“What might have been – what could have been. These are the saddest phrases in the English tongue”
“Set in the seventeenth century, it tells the story of a country and a family riven by civil war, and features one of fiction’s most original heroines. Honor Harris is only eighteen when she first meets Richard Grenvile, proud, reckless – and utterly captivating. But following a riding accident, Honor must reconcile herself to a life alone.
As Richard rises through the ranks of the army, marries and makes enemies, Honor remains true to him, and finally discovers the secret of Menabilly.”
The king’s general begins miserably, (the first chapter is the conclusion of the book), and If I`m completely honest I wasn’t instantly captivated. However, as soon as Honor (the main character) took us back in time to her childhood and youth my interest was grabbed. So much so that by page 51 I was in tears.
I really enjoyed the writing style of Du Maurier, it was well paced for the most part and very descriptive of the scenes. So much so that I feel that I have been to half the places mentioned, especially Menabilly house. And despite her not giving a complete map of everyone’s face she provided enough for me to conjure my own images.
The characters of the book were well developed. I would describe Richard Grenville, the great love of Honor`s life as an “anti-hero”. Richard is haughty, forward and cruel especially to his own son. Despite this, I like him for most of the book. Honor as a child and a young woman is strong spirited and clever. I appreciated how Honor and Richard both were developed from naïve young people to hardened veterans of the war. The backdrop of the civil war pushed the characters to their limits emotionally and physically, utilising this background was just one of the ways that Du Maurier brilliantly developed her characters.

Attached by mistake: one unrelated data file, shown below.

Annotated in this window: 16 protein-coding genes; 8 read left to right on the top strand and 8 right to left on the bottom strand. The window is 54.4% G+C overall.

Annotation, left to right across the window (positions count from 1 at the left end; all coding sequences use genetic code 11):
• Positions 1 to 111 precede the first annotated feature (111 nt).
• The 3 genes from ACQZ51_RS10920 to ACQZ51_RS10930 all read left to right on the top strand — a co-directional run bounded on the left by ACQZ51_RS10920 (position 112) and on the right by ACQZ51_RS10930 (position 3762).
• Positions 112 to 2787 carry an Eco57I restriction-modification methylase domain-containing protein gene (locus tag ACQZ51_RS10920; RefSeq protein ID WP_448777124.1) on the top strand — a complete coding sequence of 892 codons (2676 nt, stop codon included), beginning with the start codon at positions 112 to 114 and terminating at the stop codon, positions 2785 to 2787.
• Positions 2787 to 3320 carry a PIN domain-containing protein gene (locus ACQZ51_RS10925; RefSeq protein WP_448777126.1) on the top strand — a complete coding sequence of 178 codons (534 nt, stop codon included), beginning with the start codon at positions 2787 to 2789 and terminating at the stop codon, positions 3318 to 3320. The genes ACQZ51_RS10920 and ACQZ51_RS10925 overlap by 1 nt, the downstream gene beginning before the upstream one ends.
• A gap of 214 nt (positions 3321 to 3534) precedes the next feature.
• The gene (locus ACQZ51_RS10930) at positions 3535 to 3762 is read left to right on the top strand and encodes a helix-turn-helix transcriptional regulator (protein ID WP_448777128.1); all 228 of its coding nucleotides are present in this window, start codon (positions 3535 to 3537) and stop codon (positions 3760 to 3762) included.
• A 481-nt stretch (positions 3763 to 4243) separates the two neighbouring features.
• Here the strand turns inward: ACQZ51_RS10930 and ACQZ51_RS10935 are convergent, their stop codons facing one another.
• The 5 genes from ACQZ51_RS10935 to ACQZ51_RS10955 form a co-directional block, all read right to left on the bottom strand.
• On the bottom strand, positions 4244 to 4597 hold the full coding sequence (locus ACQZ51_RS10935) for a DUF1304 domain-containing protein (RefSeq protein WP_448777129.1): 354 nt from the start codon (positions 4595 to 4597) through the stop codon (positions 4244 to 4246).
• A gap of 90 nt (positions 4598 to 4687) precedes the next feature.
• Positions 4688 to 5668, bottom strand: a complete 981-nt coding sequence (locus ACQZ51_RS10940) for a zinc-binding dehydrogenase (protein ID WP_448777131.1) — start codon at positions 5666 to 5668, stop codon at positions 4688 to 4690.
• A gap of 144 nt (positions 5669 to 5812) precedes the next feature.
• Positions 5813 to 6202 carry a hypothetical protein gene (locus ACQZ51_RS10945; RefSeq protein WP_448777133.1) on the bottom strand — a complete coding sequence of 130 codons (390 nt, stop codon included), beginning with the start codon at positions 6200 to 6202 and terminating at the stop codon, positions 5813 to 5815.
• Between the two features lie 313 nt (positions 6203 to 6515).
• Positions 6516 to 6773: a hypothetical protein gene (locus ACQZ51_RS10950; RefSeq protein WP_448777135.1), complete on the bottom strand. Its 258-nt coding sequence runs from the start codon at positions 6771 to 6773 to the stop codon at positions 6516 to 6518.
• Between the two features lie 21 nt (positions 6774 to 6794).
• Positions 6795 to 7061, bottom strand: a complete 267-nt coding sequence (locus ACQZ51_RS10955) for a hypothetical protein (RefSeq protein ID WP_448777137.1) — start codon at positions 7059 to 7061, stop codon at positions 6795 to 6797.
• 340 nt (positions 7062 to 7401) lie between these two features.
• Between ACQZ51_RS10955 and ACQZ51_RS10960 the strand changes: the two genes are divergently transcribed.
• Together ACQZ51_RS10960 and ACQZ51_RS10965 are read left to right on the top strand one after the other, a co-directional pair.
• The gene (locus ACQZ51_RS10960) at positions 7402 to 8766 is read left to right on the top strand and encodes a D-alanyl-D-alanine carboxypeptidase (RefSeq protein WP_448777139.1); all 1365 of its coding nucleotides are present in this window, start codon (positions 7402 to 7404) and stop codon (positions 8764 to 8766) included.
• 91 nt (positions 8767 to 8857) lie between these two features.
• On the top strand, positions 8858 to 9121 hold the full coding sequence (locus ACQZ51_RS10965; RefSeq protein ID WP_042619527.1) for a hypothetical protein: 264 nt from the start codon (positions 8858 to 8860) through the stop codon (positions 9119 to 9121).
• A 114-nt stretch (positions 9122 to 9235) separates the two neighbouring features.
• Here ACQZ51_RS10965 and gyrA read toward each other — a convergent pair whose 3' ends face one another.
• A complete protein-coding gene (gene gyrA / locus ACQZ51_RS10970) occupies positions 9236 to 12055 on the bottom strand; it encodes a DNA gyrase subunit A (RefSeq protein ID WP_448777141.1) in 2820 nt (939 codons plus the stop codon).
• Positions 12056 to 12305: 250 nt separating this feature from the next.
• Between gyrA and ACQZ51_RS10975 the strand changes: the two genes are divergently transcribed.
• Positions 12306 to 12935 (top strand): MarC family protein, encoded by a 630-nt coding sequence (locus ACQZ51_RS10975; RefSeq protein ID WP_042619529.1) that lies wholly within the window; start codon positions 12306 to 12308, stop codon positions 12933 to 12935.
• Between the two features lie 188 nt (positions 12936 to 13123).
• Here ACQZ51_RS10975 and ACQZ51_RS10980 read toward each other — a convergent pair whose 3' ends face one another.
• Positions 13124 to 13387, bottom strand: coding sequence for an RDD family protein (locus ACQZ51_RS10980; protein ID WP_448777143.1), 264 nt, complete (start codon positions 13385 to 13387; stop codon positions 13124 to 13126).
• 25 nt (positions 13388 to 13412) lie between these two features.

My critique of the book would simply be that as the book got further along I became less engaged. The first 2/3`s of the book was much more active and gripping than the final chunk of the book, which seemed a little more stagnant to me personally. That said I did enjoy the book and found appreciation for the books appropriate duration, and the realistic ending, which I found to be refreshing in a sea of manufactured happily ever after’s.
If you are a historical fiction fan or want to give Daphne Du Maurier’s works a go this book is a good place to start. However, if you are looking for a book to raise your mood this isn’t the one for you. You may see my rating below and think it doesn’t really reflect my mostly positive review above and that is simply because whilst I did enjoy reading The Kings General, I cannot help feeling a little underwhelmed by it, despite the beautiful writing and well-crafted storytelling, hence my rating below.
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